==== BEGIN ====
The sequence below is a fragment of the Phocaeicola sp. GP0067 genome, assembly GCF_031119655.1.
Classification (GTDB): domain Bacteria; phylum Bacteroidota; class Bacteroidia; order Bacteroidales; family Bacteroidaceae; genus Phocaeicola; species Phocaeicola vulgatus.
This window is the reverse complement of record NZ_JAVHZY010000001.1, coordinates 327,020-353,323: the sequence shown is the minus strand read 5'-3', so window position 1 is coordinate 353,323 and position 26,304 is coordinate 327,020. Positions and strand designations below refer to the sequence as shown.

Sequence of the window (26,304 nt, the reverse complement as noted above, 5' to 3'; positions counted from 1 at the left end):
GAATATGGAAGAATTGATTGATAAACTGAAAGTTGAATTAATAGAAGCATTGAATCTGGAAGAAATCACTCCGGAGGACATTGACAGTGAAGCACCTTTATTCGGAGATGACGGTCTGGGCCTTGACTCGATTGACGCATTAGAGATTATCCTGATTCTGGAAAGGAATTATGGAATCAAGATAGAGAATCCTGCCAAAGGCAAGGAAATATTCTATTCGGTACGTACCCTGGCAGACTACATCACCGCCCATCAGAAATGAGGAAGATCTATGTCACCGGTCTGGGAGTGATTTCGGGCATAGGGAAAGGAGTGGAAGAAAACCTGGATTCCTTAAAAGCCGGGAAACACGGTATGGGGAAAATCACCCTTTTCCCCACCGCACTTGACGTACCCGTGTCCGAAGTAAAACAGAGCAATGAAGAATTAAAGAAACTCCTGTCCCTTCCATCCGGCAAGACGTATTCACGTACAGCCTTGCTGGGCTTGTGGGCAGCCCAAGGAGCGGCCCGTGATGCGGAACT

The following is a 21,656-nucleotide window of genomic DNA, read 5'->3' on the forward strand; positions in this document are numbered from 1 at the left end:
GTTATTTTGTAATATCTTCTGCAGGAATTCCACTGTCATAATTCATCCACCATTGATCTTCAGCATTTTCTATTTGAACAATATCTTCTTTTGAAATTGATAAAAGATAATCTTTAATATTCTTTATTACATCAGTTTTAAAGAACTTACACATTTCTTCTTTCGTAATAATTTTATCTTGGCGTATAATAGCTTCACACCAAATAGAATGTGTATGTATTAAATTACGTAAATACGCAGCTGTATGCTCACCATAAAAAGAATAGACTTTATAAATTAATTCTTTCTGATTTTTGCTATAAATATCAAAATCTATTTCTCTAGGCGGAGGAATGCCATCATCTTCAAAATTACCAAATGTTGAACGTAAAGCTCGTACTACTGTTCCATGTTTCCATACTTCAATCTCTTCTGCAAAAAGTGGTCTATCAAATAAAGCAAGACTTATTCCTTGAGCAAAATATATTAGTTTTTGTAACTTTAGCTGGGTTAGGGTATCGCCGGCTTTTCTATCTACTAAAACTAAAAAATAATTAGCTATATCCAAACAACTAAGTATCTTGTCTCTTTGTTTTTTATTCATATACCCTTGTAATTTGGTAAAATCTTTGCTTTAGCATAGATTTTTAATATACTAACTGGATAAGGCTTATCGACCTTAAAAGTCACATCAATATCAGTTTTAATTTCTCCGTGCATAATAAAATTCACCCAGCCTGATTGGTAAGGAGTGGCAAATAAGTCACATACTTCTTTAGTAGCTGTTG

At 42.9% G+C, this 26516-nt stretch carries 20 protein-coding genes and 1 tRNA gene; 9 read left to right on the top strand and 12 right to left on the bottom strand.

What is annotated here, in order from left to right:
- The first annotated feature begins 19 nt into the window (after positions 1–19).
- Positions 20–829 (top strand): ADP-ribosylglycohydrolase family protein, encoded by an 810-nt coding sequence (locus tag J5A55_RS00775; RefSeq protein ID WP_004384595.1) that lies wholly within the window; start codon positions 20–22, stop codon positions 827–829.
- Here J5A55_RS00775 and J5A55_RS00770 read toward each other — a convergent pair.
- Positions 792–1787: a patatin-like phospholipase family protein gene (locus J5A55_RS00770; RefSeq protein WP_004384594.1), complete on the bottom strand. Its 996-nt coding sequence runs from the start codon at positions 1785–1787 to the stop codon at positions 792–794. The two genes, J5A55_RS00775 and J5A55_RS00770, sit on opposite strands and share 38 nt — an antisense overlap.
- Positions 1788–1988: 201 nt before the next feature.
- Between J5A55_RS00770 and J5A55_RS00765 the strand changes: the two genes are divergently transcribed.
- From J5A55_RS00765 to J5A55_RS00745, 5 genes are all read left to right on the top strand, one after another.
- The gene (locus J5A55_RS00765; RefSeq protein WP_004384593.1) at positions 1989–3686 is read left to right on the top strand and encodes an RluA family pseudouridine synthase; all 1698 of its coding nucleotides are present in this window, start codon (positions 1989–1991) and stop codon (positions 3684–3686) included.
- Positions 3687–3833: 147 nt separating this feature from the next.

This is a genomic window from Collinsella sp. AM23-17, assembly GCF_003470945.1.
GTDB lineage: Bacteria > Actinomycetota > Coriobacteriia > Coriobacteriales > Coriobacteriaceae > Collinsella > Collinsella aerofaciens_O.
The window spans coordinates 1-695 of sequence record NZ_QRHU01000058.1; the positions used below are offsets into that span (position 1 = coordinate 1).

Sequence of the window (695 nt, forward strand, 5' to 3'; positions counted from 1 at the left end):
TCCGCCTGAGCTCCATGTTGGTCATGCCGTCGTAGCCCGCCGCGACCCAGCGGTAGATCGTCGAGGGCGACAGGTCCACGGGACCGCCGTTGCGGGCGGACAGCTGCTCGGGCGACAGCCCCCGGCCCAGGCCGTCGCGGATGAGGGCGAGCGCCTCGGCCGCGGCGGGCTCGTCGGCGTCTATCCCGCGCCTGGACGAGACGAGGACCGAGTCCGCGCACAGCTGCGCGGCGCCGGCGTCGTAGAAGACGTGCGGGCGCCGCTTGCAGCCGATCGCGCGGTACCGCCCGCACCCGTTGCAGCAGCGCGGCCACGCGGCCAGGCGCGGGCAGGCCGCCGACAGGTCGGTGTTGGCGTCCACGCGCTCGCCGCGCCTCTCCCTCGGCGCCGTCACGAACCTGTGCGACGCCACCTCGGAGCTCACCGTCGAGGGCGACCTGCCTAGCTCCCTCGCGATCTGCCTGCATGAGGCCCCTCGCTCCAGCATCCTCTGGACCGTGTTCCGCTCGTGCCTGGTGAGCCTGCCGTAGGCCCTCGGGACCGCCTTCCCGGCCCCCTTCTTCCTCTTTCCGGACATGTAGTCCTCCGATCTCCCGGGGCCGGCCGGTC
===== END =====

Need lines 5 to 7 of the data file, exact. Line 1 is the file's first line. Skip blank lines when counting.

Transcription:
GAATATGGAAGAATTGATTGATAAACTGAAAGTTGAATTAATAGAAGCATTGAATCTGGAAGAAATCACTCCGGAGGACATTGACAGTGAAGCACCTTTATTCGGAGATGACGGTCTGGGCCTTGACTCGATTGACGCATTAGAGATTATCCTGATTCTGGAAAGGAATTATGGAATCAAGATAGAGAATCCTGCCAAAGGCAAGGAAATATTCTATTCGGTACGTACCCTGGCAGACTACATCACCGCCCATCAGAAATGAGGAAGATCTATGTCACCGGTCTGGGAGTGATTTCGGGCATAGGGAAAGGAGTGGAAGAAAACCTGGATTCCTTAAAAGCCGGGAAACACGGTATGGGGAAAATCACCCTTTTCCCCACCGCACTTGACGTACCCGTGTCCGAAGTAAAACAGAGCAATGAAGAATTAAAGAAACTCCTGTCCCTTCCATCCGGCAAGACGTATTCACGTACAGCCTTGCTGGGCTTGTGGGCAGCCCAAGGAGCGGCCCGTGATGCGGAACT

The following is a 21,656-nucleotide window of genomic DNA, read 5'->3' on the forward strand; positions in this document are numbered from 1 at the left end:
GTTATTTTGTAATATCTTCTGCAGGAATTCCACTGTCATAATTCATCCACCATTGATCTTCAGCATTTTCTATTTGAACAATATCTTCTTTTGAAATTGATAAAAGATAATCTTTAATATTCTTTATTACATCAGTTTTAAAGAACTTACACATTTCTTCTTTCGTAATAATTTTATCTTGGCGTATAATAGCTTCACACCAAATAGAATGTGTATGTATTAAATTACGTAAATACGCAGCTGTATGCTCACCATAAAAAGAATAGACTTTATAAATTAATTCTTTCTGATTTTTGCTATAAATATCAAAATCTATTTCTCTAGGCGGAGGAATGCCATCATCTTCAAAATTACCAAATGTTGAACGTAAAGCTCGTACTACTGTTCCATGTTTCCATACTTCAATCTCTTCTGCAAAAAGTGGTCTATCAAATAAAGCAAGACTTATTCCTTGAGCAAAATATATTAGTTTTTGTAACTTTAGCTGGGTTAGGGTATCGCCGGCTTTTCTATCTACTAAAACTAAAAAATAATTAGCTATATCCAAACAACTAAGTATCTTGTCTCTTTGTTTTTTATTCATATACCCTTGTAATTTGGTAAAATCTTTGCTTTAGCATAGATTTTTAATATACTAACTGGATAAGGCTTATCGACCTTAAAAGTCACATCAATATCAGTTTTAATTTCTCCGTGCATAATAAAATTCACCCAGCCTGATTGGTAAGGAGTGGCAAATAAGTCACATACTTCTTTAGTAGCTGTTG